Whitley Fund for Nature

Whitley Fund for Nature

The Whitley Fund for Nature (WFN) is a nature conservation charity offering funding, profile, and training to proven grassroots conservation leaders in the Global South. Whitley Awards - our flagship conservation prizes - are won competitively and are worth £40,000 in project funding over one year.

history Campaign has now closed

It ran from 12:00 PM, 1 December 2020 to 12:00 PM, 8 December 2020

open_in_new https://whitleyaward.org/

Registered Charity in England and Wales (1081455)

Check mark Match funded

Campaign target

£100,000

Amount raised

£105,561

Donations

112

Championed by Friends of the Reed Foundation

    Category

  • AnimalsAnimals
  • Community Support & DevelopmentCommunity Support & Development
  • Environment/ConservationEnvironment/Conservation

    Helping

  • General Public/HumankindGeneral Public/Humankind
  • OtherOther

Location

Multiple locations

  • "WFN is one of the most cost effective and direct impact charities working to protect the environment."

    — HRH The Princess Royal, WFN Patron

  • "The Whitley Fund for Nature is unique. It doesn’t put its own people on the ground but seeks out local leaders who are already succeeding. It puts its money where it really counts, where every penny counts."

    — Sir David Attenborough, WFN Trustee

  • This is what the Whitley Awards are all about – recognising effective grassroots leaders and helping them expand their work.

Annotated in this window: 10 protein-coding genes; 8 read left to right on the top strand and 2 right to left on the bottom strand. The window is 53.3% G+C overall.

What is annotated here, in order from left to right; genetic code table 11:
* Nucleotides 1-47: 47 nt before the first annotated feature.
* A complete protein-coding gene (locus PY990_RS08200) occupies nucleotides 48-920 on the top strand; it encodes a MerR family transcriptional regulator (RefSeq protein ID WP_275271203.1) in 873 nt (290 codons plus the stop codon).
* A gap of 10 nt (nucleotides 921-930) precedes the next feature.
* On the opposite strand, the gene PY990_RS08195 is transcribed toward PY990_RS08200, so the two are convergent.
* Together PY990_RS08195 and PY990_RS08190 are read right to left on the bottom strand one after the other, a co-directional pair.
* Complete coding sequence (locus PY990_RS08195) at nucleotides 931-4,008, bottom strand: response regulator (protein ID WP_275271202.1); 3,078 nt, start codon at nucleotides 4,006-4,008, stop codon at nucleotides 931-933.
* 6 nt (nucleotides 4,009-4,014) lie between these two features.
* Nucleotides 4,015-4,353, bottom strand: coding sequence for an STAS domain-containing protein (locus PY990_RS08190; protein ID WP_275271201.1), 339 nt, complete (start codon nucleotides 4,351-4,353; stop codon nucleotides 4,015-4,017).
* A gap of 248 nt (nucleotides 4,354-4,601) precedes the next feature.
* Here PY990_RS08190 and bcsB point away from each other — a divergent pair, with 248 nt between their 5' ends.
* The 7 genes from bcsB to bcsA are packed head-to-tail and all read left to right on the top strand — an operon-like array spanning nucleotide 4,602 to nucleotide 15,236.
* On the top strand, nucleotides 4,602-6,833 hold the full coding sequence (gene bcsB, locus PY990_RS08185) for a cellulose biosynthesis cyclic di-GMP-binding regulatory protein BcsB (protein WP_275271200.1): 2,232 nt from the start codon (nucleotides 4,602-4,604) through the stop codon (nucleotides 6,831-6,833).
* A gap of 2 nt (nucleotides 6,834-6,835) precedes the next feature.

— Kate Humble, WFN Ambassador

Situation

In recent years, our natural world has come under increasing pressure. The planet is facing unprecedented loss of species, accelerating threats from climate change, and large-scale habitat destruction. As these interconnected challenges grow, we face causing irreversible damage to the natural processes that support our existence. The impact of this is devastating, and yet, less than 3% of philanthropic funding goes towards environment-related issues. We believe that this can and must change.

Solution

We need to support local leaders who are running effective conservation projects in those countries experiencing the greatest biodiversity loss. In-country nationals have the local knowledge and skills to address key issues. The benefits extend not just to halting and reversing wildlife decline but, working with communities, their projects can also address a range of social issues, such as human poverty, using strategies that encourage economic growth, all while tackling environmental issues.